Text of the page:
Without a doubt, there are many mystery writers in the publishing world vying for attention, with mystery being one of the top read genres. What’s even more certain is that Susan Spann has written herself to the head of the pack through her precise penmanship and plot-driven puzzles that travel us to medieval Japan and thrust us into the culture of the Shogun and the ninja.
Blade of the Samurai, Spann’s second Shinobi mystery after last year’s Claws of the Cat, is action packed and I read it rather quickly as it kept me turning the pages. Her historical research of the period (with her passion for the culture of Japan shining through), her intricate characters, and her plot that kept me guessing made this book a hit for me as much as Claws of the Cat endeared me to the mysteries of Spann.
It’s an adventure in time and left me feeling as if I’d been compelled to travel to sixteenth century Japan. I loved learning about Japanese history from the mystery, as I have a fondness for it, but Spann teaches it in a way that is easily understandable to any reader and yet doesn’t insult our intellect either! She also doesn’t let it bog down the reader, as she writes succinct and clear and keeps the action moving. I felt the emotions of her characters, especially Hiro–the ninja who is the “investigator” and his partner in solving crime, Father Mateo. They are an unlikely pair who fit like peanut butter and bananas. They mesh well together as they work from suspect to suspect, not knowing they are keeping the readers on pins and needles.
It’s like Agatha Christie set in feudal Japan mixed with some great action adventure ninja movies like I’d cuddle up to watch in the 80s. I’d definitely like to read more books by Spann, she transports me and urges me not to give a care about the clock. 5 Stars in the Mystery Genre!
Blade of the Samurai, Synopsis~
Series: Shinobi Mystery
Genre: Historical Mystery
June, 1565: Master ninja Hiro Hattori receives a pre-dawn visit from Kazu, a fellow shinobi working undercover at the shogunate. Hours before, the Shogun’s cousin, Saburo, was stabbed to death in the Shogun’s palace. The murder weapon: Kazu’s personal dagger. Kazu says he’s innocent, and begs for Hiro’s help, but his story gives Hiro reason to doubt the young shinobi’s claims.
When the Shogun summons Hiro and Father Mateo, the Jesuit priest under Hiro’s protection, to find the killer, Hiro finds himself forced to choose between friendship and personal honor.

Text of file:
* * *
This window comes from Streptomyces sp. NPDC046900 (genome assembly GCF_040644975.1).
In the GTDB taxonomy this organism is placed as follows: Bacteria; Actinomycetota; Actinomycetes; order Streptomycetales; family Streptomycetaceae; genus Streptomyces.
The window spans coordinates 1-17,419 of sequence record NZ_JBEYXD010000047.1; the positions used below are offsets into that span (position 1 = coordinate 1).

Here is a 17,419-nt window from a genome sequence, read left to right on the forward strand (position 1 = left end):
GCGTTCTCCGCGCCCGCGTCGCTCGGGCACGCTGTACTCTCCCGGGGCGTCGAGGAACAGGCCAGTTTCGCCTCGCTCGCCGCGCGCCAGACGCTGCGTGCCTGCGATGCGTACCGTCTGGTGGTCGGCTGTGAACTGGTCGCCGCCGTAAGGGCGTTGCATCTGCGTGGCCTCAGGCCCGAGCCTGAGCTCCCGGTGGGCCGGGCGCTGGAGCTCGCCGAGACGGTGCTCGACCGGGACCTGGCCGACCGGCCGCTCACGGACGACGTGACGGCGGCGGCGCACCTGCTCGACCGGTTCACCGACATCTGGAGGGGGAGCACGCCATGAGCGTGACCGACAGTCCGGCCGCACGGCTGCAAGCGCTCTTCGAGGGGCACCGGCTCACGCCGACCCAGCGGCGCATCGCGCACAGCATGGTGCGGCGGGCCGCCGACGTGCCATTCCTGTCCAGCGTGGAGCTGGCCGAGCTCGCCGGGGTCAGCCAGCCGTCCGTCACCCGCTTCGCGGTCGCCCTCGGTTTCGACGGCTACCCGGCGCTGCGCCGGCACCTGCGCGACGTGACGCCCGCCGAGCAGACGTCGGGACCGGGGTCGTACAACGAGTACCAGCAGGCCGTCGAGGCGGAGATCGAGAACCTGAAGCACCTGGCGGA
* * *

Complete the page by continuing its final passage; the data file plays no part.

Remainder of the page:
The investigation reveals a plot to assassinate the Shogun and overthrow the ruling Ashikaga clan. With Lord Oda’s enemy forces approaching Kyoto, and the murderer poised to strike again, Hiro must use his assassin’s skills to reveal the killer’s identity and protect the Shogun at any cost. Kazu, now trapped in the city, still refuses to explain his whereabouts at the time of the murder. But a suspicious shogunate maid, Saburo’s wife, and the Shogun’s stable master also had reasons to want Saburo dead. With the Shogun demanding the murderer’s head before Lord Oda reaches the city, Hiro and Father Mateo must produce the killer in time … or die in his place.
Blade of the Samurai is a complex mystery that will transport readers to a thrilling and unforgettable adventure in 16th century Japan.
Book One of the Shinobi Mysteries series, Claws of the Cat, was released in 2013.
Praise for Blade of the Samurai~
“The second Hiro Hattori mystery (after 2013’s Claws of the Cat) finds the sixteenth-century ninja—and unofficial investigator—presented with an interesting problem…A strong second entry in a very promising series.”—Booklist
“Hiro and Father Mateo’s second adventure (Claws of the Cat, 2013) combines enlightenment on 16th-century Japanese life with a sharp and well-integrated mystery.”—Kirkus Reveiws
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Author Susan Spann, Biography~
Susan Spann acquired her love of books and reading during her preschool days in Santa Monica, California. As a child she read everything from National Geographic to Agatha Christie. In high school, she once turned a short-story assignment into a full-length fantasy novel (which, fortunately, will never see the light of day).
A yearning to experience different cultures sent Susan to Tufts University in Boston, where she immersed herself in the history and culture of China and Japan. After earning an undergraduate degree in Asian Studies, Susan diverted to law school. She returned to California to practice law, where her continuing love of books has led her to specialize in intellectual property, business and publishing contracts.
Susan’s interest in Japanese history, martial arts, and mystery inspired her to write the Shinobi Mystery series featuring Hiro Hattori, a sixteenth-century ninja who brings murderers to justice with the help of Father Mateo, a Portuguese Jesuit priest. When not writing or representing clients, Susan enjoys traditional archery, martial arts, horseback riding, online gaming, and raising seahorses and rare corals in her highly distracting marine aquarium. Susan lives in Sacramento with her husband, son, three cats, one bird, and a multitude of assorted aquatic creatures.
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